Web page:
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NVIDIA GPUs Power Fujitsu AI Supercomputer at RIKEN in Japan

Fujitsu has posted news that their new AI supercomputer at RIKEN in Japan is already being used for AI research. Called RAIDEN (Riken AIp Deep learning ENvironment), the GPU-accelerated Fujitsu system sports 4 Petaflops of processing power.

The RAIDEN supercomputer is built around Fujitsu PRIMERGY RX 2530 M2 servers with and 24 NVIDIA DGX-1 systems. With 8 NVIDIA Tesla GPUs per chassis, the DGX-1 includes access to today’s most popular deep learning frameworks, NVIDIA DIGITS deep learning training application, third-party accelerated solutions, the NVIDIA Deep Learning SDK (e.g. cuDNN, cuBLAS, NCCL), CUDA toolkit, NVIDIA Docker and NVIDIA drivers.

Artificial intelligence is expected to be a breakthrough in technological leadership worldwide. Because Japan was considered to be lagging behind in this field, in 2016 the Ministry of Education, Culture, Sports, Science and Technology launched the the AIP (Advanced Integrated Intelligence Platform).

In the past, individual researchers had been separately conducting research, but then it is difficult to make a big leap forward,” said AIP center director Masashi Sugiyama. “When the country has a sufficient budget and it gathers researchers from various fields, multiple research can be combined. I hope that the researchers will be inspired each other and other effects.”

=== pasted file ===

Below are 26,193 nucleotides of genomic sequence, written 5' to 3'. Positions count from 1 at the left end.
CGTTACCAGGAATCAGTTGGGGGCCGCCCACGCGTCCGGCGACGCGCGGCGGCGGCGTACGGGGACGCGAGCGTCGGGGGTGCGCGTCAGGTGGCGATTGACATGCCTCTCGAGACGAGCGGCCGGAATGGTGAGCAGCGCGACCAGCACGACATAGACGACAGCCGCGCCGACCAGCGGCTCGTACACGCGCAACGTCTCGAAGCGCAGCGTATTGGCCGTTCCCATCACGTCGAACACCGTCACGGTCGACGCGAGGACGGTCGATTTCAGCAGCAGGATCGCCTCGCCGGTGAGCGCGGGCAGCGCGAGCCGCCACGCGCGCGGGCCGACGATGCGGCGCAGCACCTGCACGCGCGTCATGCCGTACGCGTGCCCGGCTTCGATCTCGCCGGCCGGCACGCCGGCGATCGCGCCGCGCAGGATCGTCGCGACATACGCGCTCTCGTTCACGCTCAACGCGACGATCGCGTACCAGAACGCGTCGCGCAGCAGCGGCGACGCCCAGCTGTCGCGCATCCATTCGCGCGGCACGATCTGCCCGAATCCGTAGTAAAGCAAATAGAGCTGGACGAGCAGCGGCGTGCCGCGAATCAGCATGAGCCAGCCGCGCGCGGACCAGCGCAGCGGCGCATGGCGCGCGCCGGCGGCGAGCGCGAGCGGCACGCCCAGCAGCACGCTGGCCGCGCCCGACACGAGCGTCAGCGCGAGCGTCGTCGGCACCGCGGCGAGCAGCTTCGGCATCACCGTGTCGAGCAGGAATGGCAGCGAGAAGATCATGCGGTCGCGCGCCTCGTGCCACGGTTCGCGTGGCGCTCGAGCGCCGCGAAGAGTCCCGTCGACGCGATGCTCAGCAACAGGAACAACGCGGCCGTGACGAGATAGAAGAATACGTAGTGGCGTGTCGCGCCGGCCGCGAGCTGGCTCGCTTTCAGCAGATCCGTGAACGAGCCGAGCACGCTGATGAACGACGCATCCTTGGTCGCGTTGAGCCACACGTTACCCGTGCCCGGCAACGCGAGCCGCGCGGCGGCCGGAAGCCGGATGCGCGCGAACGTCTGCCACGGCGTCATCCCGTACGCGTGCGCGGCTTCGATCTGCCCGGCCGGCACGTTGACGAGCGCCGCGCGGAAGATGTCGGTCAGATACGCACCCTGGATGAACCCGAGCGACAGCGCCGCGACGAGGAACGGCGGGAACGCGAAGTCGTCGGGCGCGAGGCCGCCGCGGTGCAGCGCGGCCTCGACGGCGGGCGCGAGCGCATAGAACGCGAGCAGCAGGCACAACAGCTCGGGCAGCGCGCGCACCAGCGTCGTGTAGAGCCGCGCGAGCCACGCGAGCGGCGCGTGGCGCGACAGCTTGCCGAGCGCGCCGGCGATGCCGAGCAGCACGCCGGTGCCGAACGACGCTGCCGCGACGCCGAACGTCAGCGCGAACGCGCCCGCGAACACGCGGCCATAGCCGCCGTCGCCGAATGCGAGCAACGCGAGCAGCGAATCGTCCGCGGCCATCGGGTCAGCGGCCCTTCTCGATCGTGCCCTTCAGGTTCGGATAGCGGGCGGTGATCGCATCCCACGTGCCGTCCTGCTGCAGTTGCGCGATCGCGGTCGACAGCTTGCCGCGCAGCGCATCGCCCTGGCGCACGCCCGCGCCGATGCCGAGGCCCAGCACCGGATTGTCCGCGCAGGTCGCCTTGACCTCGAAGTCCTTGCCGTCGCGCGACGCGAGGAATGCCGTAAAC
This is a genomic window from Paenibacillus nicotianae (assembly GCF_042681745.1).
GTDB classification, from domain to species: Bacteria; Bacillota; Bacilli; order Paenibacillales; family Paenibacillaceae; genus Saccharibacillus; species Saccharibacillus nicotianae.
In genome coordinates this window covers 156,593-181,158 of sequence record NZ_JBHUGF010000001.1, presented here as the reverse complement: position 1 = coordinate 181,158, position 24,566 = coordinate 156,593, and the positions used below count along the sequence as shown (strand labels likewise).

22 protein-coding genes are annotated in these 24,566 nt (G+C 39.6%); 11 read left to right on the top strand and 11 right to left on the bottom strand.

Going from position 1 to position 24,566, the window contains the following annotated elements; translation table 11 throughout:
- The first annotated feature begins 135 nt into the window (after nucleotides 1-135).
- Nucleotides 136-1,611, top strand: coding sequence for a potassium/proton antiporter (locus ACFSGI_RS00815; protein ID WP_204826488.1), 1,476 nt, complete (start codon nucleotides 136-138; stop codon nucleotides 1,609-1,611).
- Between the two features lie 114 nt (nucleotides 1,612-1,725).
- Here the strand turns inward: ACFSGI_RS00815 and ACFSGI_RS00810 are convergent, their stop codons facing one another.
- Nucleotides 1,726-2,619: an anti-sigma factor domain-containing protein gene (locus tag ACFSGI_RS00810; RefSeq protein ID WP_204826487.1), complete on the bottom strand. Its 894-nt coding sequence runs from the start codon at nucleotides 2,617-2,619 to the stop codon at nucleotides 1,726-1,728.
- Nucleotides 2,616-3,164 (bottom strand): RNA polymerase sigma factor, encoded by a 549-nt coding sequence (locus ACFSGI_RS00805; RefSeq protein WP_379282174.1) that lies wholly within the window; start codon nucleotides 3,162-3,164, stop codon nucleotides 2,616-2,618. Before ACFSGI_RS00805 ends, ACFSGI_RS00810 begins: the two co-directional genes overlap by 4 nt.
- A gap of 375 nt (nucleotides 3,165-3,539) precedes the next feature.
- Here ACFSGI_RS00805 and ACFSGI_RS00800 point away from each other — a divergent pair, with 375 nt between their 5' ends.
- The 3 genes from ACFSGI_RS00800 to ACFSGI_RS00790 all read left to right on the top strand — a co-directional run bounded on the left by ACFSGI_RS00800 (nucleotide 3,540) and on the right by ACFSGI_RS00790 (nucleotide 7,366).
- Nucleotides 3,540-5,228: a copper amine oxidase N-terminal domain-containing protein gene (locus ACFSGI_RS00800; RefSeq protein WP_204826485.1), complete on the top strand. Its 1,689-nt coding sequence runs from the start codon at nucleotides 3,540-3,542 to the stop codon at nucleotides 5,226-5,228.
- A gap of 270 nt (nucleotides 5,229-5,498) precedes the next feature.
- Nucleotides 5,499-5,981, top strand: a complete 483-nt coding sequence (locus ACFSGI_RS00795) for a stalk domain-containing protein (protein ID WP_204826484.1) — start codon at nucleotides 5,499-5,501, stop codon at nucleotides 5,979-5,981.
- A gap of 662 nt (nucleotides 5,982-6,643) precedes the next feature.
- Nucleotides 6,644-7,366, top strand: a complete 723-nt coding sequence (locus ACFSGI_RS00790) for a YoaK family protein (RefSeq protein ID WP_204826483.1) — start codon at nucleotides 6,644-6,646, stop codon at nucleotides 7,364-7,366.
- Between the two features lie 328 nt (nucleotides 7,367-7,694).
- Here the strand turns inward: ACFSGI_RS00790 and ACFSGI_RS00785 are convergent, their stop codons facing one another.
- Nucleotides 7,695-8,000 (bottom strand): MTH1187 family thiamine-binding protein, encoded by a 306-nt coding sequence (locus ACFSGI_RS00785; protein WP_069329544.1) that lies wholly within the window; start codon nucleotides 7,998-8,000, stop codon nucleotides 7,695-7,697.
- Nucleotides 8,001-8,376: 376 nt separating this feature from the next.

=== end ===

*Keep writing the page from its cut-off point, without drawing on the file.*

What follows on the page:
RAIDEN Supercomputer Specifications

According to Sugiyama, the AIP center will be and international effort. “I want to foster this as an international research base. It is not enough for Japanese researchers alone for AI research. Is internationalization of researchers can not be said to be an essential condition for center success.”

Fujitsu has systematized knowledge and technology on AI, which it calls “Human Centric AI Zinrai” and actively engages in AI field. Officials at RIKEN are looking forward to continued cooperative research.

We are working on fundamental research, but there is a strong desire to utilize it in the real world. I want to bring algorithms to practical use and bring them to the point of spreading to the world,” Mr. Sugiyama said.

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